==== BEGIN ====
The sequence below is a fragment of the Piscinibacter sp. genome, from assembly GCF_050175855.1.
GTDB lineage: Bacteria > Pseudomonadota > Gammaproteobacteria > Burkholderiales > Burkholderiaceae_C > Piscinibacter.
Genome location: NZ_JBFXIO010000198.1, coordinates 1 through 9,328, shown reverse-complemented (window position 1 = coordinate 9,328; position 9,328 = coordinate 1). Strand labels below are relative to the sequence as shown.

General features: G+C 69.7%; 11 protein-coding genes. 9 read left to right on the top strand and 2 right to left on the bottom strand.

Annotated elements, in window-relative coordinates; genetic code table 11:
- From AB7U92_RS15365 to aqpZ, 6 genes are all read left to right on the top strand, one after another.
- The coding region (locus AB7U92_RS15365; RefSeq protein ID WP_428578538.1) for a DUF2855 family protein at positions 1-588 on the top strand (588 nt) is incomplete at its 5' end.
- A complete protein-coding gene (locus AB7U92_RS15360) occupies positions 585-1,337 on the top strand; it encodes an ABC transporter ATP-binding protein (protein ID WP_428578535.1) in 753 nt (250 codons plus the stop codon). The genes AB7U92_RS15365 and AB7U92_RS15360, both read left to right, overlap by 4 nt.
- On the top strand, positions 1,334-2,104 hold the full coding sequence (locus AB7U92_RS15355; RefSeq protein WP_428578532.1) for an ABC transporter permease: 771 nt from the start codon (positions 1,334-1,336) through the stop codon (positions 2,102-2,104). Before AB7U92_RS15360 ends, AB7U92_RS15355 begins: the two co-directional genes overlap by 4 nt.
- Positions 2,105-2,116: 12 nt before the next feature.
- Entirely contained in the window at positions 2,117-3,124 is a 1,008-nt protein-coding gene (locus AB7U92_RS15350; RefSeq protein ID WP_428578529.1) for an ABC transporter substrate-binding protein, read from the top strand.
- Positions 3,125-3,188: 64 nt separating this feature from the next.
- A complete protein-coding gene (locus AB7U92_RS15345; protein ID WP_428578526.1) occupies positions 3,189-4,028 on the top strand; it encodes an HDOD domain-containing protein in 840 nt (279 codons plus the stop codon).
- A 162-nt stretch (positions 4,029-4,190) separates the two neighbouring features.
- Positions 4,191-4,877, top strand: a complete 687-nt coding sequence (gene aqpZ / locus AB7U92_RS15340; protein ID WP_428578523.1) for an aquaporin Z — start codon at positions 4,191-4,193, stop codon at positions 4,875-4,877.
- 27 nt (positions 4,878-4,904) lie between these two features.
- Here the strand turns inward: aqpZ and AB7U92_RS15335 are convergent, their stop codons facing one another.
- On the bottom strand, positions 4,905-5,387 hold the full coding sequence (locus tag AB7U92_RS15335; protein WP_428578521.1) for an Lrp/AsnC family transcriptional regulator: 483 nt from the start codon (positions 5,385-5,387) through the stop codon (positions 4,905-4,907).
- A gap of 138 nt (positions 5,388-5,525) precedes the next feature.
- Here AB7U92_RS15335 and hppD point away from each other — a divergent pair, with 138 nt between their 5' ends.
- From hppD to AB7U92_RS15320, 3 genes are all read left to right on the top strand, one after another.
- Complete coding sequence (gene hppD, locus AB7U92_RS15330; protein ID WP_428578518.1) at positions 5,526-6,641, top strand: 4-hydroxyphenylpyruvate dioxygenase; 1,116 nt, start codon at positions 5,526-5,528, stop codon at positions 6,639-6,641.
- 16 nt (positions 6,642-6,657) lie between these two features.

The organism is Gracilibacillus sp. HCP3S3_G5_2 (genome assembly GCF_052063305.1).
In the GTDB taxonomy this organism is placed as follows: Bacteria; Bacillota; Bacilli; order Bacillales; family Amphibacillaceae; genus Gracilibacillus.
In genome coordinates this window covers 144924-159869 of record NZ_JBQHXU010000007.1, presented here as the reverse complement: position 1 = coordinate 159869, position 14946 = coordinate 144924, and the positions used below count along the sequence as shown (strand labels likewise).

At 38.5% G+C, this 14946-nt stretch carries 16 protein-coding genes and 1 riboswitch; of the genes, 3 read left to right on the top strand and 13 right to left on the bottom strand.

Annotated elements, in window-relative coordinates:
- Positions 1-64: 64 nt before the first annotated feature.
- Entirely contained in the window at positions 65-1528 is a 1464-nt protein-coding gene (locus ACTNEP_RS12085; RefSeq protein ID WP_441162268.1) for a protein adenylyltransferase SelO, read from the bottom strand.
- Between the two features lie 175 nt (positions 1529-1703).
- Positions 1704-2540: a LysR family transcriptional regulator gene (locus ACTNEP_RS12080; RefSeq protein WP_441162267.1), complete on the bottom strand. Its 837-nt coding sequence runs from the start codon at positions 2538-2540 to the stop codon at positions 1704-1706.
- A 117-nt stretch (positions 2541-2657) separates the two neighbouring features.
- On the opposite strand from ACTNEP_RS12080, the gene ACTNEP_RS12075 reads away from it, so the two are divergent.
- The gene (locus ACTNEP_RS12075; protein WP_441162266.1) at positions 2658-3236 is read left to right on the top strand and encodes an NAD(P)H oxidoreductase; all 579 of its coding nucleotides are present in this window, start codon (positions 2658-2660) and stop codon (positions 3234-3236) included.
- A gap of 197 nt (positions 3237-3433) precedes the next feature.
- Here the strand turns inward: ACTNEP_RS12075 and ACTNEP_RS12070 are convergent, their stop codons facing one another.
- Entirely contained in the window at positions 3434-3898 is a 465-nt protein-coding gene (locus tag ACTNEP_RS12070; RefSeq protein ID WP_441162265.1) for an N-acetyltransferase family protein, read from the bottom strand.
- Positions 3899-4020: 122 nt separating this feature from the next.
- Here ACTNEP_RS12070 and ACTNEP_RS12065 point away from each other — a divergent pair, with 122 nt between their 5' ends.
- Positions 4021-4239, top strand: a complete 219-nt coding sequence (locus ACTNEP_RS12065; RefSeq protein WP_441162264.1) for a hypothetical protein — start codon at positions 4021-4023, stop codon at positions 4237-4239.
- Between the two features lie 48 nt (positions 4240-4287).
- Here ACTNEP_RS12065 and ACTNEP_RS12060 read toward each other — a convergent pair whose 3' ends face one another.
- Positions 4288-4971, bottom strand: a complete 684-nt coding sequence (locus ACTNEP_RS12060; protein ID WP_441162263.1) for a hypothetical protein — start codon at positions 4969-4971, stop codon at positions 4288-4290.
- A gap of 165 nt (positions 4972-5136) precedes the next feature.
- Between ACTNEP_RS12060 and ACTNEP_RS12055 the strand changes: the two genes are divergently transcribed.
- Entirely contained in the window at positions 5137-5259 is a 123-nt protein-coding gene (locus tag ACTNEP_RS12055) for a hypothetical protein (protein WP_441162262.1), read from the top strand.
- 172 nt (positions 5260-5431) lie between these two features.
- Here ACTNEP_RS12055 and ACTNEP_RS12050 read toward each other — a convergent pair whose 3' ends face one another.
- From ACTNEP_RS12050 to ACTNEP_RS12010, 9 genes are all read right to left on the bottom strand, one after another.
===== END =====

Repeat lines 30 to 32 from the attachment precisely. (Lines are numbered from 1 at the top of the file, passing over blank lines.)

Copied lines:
- Entirely contained in the window at positions 65-1528 is a 1464-nt protein-coding gene (locus ACTNEP_RS12085; RefSeq protein ID WP_441162268.1) for a protein adenylyltransferase SelO, read from the bottom strand.
- Between the two features lie 175 nt (positions 1529-1703).
- Positions 1704-2540: a LysR family transcriptional regulator gene (locus ACTNEP_RS12080; RefSeq protein WP_441162267.1), complete on the bottom strand. Its 837-nt coding sequence runs from the start codon at positions 2538-2540 to the stop codon at positions 1704-1706.